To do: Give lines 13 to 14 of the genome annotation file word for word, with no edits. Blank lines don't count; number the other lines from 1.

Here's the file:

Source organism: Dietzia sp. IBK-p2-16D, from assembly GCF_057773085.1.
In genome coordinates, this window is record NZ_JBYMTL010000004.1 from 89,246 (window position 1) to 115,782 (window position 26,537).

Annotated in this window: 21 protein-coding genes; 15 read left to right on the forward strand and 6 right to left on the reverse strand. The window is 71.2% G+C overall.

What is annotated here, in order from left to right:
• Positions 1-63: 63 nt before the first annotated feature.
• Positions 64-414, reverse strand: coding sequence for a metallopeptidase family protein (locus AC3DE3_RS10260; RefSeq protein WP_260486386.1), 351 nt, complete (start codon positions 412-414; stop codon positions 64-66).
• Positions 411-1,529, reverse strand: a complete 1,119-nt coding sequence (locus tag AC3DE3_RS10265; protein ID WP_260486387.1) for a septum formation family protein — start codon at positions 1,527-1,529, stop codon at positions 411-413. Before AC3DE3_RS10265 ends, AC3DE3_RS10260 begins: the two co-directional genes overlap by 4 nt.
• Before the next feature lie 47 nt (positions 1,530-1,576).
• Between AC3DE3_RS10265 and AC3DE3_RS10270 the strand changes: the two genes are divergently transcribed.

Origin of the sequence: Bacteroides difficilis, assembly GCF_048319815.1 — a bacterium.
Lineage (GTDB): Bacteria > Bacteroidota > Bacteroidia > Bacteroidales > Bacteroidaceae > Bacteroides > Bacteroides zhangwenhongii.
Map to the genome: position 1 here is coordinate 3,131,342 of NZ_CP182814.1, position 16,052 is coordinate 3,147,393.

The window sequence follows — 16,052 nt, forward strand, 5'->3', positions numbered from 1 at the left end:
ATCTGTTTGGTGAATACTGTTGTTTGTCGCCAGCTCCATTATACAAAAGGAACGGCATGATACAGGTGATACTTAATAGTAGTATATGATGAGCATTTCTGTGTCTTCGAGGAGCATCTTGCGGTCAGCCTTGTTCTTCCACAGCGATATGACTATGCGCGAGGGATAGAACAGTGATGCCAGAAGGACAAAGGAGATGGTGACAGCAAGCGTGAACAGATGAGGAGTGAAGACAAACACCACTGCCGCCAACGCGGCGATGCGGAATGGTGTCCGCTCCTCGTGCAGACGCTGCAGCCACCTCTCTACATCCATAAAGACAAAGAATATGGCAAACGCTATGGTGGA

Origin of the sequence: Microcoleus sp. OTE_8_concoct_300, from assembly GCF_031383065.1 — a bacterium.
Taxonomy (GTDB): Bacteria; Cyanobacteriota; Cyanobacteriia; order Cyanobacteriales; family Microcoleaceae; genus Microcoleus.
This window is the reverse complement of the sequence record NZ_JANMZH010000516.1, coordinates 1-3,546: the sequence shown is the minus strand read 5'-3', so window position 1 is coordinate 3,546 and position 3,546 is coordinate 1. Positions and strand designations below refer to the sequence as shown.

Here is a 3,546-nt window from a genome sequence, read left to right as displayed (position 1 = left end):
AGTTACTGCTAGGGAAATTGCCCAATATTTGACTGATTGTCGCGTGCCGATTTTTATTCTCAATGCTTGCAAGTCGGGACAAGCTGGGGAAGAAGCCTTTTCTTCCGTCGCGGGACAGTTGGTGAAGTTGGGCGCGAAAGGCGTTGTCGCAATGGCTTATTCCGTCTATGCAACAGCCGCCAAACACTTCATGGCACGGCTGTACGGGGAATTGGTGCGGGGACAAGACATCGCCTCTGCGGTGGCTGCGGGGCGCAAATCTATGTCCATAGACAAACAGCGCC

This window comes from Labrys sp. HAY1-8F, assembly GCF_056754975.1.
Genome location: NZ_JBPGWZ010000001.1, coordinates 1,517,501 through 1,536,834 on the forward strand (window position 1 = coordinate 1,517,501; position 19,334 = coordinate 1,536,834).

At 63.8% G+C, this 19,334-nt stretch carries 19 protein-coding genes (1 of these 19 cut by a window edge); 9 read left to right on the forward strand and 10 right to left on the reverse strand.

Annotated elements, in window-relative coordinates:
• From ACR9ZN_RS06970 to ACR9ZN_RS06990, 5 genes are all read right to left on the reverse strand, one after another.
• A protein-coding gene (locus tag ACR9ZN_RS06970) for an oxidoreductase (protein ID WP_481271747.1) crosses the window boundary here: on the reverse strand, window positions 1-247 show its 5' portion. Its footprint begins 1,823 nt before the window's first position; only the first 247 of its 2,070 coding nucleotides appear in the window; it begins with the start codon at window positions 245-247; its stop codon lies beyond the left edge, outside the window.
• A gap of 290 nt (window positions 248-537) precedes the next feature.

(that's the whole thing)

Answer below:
The window sequence follows — 16,052 nt, forward strand, 5'->3', positions numbered from 1 at the left end:
ATCTGTTTGGTGAATACTGTTGTTTGTCGCCAGCTCCATTATACAAAAGGAACGGCATGATACAGGTGATACTTAATAGTAGTATATGATGAGCATTTCTGTGTCTTCGAGGAGCATCTTGCGGTCAGCCTTGTTCTTCCACAGCGATATGACTATGCGCGAGGGATAGAACAGTGATGCCAGAAGGACAAAGGAGATGGTGACAGCAAGCGTGAACAGATGAGGAGTGAAGACAAACACCACTGCCGCCAACGCGGCGATGCGGAATGGTGTCCGCTCCTCGTGCAGACGCTGCAGCCACCTCTCTACATCCATAAAGACAAAGAATATGGCAAACGCTATGGTGGA